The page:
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20th December 2022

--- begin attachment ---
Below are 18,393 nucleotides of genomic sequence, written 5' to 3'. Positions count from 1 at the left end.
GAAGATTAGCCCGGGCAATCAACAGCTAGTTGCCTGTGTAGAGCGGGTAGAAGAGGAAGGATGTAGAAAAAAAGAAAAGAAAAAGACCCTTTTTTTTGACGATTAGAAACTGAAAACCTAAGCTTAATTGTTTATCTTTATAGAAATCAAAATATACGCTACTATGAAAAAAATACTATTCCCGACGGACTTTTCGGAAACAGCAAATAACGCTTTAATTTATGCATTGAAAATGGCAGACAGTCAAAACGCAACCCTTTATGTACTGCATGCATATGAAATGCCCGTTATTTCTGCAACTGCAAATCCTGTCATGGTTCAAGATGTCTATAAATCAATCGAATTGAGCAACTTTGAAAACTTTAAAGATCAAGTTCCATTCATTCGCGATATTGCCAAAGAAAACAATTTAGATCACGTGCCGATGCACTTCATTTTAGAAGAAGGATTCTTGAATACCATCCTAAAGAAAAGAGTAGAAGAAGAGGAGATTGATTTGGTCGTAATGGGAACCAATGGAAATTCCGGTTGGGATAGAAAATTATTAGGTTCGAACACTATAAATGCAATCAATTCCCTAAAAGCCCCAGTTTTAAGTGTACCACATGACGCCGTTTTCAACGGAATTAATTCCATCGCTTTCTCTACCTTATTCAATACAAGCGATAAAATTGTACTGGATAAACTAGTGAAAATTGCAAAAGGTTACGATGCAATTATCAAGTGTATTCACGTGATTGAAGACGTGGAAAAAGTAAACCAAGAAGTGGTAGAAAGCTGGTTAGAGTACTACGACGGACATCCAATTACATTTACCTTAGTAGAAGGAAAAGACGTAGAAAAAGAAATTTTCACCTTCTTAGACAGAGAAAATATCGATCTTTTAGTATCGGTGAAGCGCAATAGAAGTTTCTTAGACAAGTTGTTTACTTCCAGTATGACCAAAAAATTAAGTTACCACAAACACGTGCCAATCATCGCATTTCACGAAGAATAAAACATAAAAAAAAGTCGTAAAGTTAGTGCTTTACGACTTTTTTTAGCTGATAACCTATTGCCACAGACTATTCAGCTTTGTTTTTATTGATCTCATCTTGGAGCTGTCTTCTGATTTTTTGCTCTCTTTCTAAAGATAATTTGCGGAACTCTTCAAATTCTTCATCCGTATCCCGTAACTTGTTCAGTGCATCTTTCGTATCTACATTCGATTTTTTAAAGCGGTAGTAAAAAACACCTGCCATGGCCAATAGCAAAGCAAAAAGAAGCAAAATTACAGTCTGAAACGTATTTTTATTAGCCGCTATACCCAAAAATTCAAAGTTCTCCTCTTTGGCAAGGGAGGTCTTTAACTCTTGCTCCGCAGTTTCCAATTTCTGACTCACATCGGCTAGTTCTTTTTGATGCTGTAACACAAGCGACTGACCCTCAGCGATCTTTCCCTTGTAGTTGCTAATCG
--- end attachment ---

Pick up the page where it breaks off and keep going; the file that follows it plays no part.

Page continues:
How to Invest and Trade During a Recession – Simple Tips